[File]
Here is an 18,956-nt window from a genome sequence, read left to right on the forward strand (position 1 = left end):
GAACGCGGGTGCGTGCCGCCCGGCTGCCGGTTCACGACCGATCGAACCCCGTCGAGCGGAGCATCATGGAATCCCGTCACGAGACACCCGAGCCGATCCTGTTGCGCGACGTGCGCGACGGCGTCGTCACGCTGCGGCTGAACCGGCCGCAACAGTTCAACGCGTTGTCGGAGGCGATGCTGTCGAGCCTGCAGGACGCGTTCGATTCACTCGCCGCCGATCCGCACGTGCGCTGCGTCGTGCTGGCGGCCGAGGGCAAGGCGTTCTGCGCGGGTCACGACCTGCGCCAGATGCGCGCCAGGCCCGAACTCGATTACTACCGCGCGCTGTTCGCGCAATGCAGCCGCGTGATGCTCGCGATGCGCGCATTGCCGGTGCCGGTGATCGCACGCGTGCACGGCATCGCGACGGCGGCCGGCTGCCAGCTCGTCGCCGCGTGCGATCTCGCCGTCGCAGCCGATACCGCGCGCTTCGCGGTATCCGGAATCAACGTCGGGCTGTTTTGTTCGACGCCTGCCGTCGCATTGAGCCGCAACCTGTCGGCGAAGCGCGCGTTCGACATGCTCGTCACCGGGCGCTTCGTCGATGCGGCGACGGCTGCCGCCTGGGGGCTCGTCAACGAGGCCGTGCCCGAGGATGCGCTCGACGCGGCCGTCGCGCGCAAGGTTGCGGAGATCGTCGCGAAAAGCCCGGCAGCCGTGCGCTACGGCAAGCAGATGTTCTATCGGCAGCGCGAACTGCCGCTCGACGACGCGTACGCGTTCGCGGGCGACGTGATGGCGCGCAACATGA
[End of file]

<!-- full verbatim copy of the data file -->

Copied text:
Here is an 18,956-nt window from a genome sequence, read left to right on the forward strand (position 1 = left end):
GAACGCGGGTGCGTGCCGCCCGGCTGCCGGTTCACGACCGATCGAACCCCGTCGAGCGGAGCATCATGGAATCCCGTCACGAGACACCCGAGCCGATCCTGTTGCGCGACGTGCGCGACGGCGTCGTCACGCTGCGGCTGAACCGGCCGCAACAGTTCAACGCGTTGTCGGAGGCGATGCTGTCGAGCCTGCAGGACGCGTTCGATTCACTCGCCGCCGATCCGCACGTGCGCTGCGTCGTGCTGGCGGCCGAGGGCAAGGCGTTCTGCGCGGGTCACGACCTGCGCCAGATGCGCGCCAGGCCCGAACTCGATTACTACCGCGCGCTGTTCGCGCAATGCAGCCGCGTGATGCTCGCGATGCGCGCATTGCCGGTGCCGGTGATCGCACGCGTGCACGGCATCGCGACGGCGGCCGGCTGCCAGCTCGTCGCCGCGTGCGATCTCGCCGTCGCAGCCGATACCGCGCGCTTCGCGGTATCCGGAATCAACGTCGGGCTGTTTTGTTCGACGCCTGCCGTCGCATTGAGCCGCAACCTGTCGGCGAAGCGCGCGTTCGACATGCTCGTCACCGGGCGCTTCGTCGATGCGGCGACGGCTGCCGCCTGGGGGCTCGTCAACGAGGCCGTGCCCGAGGATGCGCTCGACGCGGCCGTCGCGCGCAAGGTTGCGGAGATCGTCGCGAAAAGCCCGGCAGCCGTGCGCTACGGCAAGCAGATGTTCTATCGGCAGCGCGAACTGCCGCTCGACGACGCGTACGCGTTCGCGGGCGACGTGATGGCGCGCAACATGA